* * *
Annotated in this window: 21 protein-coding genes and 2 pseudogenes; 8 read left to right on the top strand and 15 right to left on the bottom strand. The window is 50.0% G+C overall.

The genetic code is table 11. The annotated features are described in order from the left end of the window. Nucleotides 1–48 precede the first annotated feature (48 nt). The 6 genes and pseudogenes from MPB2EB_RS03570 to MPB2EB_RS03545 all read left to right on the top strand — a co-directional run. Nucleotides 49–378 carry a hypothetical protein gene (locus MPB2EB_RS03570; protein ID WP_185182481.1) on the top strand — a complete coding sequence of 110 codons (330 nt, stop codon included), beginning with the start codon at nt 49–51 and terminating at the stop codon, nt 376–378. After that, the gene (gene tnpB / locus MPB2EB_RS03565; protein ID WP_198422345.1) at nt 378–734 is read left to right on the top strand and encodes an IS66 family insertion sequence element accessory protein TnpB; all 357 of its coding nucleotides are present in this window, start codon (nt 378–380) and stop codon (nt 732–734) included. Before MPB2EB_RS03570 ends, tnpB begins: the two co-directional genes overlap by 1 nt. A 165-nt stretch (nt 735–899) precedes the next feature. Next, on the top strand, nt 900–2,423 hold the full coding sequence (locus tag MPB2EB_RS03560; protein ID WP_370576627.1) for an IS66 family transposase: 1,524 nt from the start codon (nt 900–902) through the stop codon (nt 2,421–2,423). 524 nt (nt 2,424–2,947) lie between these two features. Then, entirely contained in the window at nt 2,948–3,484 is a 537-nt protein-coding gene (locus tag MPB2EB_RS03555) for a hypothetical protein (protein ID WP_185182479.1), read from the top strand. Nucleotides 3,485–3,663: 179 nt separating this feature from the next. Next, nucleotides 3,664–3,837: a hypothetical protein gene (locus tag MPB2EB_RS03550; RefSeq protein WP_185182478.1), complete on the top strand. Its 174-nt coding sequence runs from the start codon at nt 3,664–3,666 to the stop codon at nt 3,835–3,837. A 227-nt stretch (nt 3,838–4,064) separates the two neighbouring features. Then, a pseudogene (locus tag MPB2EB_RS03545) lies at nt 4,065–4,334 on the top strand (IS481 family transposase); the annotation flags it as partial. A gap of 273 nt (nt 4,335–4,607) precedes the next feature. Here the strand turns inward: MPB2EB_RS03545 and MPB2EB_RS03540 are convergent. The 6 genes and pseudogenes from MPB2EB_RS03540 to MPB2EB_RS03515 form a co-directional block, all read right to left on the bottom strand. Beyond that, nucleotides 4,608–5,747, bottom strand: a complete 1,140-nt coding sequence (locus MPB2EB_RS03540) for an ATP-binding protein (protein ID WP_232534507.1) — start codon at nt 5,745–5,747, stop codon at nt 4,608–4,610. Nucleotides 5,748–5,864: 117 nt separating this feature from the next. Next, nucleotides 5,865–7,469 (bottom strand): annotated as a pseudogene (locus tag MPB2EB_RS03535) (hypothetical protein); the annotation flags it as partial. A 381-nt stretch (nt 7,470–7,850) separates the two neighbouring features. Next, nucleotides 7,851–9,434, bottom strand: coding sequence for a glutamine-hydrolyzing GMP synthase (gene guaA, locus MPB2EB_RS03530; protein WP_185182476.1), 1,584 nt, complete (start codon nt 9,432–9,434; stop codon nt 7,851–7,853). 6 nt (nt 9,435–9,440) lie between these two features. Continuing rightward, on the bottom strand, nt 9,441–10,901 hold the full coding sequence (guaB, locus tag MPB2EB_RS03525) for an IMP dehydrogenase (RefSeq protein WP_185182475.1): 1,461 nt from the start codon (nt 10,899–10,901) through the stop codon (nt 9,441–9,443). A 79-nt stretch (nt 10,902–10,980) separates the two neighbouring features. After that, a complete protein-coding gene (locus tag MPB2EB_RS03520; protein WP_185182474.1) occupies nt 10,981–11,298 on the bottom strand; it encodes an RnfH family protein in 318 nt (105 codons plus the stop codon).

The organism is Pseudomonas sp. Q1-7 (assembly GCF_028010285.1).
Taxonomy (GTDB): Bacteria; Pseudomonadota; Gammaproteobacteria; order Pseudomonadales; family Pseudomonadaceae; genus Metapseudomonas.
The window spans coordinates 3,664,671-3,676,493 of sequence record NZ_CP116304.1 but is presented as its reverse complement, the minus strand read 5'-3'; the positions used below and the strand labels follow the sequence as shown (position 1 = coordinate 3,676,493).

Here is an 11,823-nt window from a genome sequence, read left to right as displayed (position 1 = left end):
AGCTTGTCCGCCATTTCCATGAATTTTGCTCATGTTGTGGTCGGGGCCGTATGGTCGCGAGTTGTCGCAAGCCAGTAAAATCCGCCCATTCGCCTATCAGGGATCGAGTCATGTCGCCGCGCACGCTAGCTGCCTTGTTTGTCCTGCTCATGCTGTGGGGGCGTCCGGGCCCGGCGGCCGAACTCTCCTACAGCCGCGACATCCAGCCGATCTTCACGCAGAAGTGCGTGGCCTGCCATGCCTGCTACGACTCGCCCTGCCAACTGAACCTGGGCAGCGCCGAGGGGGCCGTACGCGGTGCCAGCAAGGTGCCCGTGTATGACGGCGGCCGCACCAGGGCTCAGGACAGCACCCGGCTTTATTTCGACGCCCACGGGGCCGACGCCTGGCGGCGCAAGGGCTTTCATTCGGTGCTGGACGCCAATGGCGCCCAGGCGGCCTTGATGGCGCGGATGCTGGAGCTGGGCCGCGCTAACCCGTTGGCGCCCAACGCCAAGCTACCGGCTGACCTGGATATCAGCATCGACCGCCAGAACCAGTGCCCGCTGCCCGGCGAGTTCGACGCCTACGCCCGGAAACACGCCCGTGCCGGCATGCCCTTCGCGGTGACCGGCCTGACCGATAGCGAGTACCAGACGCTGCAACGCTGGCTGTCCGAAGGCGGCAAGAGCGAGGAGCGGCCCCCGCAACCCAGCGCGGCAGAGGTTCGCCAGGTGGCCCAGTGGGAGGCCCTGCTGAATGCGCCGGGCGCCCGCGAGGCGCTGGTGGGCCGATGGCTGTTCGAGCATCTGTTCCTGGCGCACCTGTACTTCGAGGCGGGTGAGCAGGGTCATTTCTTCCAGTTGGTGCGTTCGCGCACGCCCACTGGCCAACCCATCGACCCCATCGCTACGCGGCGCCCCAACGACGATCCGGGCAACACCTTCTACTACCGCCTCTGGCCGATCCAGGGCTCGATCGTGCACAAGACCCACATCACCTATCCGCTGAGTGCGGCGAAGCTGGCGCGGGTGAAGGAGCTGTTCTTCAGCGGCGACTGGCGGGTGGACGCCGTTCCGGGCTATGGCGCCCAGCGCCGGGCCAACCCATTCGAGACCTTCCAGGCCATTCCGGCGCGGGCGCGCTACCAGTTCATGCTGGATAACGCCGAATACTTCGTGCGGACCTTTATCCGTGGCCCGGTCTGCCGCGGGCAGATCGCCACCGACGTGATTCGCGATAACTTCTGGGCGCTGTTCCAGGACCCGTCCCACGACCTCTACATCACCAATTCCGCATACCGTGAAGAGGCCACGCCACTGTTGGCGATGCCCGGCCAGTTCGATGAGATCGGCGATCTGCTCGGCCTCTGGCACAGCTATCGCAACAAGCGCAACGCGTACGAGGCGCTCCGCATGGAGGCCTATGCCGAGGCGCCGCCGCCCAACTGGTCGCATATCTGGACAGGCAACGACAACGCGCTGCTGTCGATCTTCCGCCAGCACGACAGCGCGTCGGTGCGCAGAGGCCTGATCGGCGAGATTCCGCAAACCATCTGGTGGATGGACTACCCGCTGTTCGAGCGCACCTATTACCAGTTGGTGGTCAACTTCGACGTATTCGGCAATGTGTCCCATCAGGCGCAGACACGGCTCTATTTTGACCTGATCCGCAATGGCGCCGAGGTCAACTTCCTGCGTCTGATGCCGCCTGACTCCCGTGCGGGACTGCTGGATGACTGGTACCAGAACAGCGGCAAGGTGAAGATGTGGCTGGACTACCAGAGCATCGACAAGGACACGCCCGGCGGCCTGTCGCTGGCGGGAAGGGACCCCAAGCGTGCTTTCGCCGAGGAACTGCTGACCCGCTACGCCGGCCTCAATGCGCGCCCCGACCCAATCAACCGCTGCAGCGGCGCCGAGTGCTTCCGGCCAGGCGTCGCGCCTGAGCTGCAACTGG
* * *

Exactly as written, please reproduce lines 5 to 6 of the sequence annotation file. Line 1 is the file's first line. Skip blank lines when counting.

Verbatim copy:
The window spans coordinates 3,664,671-3,676,493 of sequence record NZ_CP116304.1 but is presented as its reverse complement, the minus strand read 5'-3'; the positions used below and the strand labels follow the sequence as shown (position 1 = coordinate 3,676,493).

Here is an 11,823-nt window from a genome sequence, read left to right as displayed (position 1 = left end):